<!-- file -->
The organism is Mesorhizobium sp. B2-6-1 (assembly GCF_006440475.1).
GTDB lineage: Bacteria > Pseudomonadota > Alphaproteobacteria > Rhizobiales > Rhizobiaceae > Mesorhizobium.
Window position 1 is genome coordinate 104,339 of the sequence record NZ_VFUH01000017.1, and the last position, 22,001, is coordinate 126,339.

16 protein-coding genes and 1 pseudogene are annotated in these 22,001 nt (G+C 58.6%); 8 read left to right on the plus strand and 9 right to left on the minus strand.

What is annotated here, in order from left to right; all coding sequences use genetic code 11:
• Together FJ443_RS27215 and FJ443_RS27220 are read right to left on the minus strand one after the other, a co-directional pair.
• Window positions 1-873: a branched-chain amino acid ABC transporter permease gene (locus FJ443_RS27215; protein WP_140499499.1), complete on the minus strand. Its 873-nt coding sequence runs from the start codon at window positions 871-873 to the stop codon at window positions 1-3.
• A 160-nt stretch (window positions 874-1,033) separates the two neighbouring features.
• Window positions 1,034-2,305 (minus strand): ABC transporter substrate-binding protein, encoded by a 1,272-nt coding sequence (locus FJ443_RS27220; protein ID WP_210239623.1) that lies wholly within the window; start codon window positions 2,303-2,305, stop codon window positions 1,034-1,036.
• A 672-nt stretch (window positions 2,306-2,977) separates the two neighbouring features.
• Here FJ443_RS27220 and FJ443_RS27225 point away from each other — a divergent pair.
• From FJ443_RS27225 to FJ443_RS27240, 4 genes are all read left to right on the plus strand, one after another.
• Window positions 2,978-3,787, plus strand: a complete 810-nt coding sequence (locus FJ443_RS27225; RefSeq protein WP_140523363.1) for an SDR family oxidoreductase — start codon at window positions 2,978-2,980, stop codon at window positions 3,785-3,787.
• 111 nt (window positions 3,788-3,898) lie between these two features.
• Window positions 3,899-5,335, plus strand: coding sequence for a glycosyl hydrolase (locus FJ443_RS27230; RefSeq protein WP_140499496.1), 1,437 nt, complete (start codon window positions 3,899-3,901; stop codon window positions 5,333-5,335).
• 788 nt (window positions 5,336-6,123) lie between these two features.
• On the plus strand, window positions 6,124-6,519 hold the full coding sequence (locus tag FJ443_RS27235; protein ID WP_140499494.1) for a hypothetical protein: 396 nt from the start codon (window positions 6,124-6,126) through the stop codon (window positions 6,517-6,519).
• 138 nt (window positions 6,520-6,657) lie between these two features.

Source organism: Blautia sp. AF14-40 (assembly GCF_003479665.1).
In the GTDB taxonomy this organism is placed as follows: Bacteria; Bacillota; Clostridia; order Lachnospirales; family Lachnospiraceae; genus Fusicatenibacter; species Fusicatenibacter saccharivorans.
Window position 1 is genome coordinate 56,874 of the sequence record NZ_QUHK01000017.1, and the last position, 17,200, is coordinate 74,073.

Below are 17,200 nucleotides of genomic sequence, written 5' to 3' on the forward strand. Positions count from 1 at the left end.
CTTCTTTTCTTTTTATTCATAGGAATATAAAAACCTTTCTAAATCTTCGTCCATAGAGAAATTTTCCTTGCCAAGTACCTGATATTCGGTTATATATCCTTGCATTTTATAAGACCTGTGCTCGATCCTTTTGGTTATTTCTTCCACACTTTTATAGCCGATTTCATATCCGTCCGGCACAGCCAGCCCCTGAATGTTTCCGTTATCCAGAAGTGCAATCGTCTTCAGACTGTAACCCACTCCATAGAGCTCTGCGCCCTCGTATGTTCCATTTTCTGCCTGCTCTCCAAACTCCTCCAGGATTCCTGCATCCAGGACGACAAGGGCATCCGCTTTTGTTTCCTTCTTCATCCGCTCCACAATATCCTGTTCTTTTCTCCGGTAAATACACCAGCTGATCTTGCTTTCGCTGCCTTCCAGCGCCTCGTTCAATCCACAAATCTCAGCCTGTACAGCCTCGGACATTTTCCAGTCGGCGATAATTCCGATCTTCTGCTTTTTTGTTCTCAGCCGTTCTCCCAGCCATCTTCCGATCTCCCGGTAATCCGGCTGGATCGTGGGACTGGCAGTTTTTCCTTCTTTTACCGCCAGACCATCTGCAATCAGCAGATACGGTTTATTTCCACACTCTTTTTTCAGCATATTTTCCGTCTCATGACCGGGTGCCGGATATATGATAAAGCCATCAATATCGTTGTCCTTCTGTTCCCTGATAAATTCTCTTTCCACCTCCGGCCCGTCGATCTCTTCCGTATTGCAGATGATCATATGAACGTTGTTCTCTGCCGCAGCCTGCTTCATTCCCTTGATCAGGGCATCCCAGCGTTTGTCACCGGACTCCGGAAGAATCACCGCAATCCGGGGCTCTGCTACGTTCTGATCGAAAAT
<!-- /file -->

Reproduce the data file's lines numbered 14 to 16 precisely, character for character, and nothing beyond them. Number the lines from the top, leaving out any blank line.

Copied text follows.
• 111 nt (window positions 3,788-3,898) lie between these two features.
• Window positions 3,899-5,335, plus strand: coding sequence for a glycosyl hydrolase (locus FJ443_RS27230; RefSeq protein WP_140499496.1), 1,437 nt, complete (start codon window positions 3,899-3,901; stop codon window positions 5,333-5,335).
• 788 nt (window positions 5,336-6,123) lie between these two features.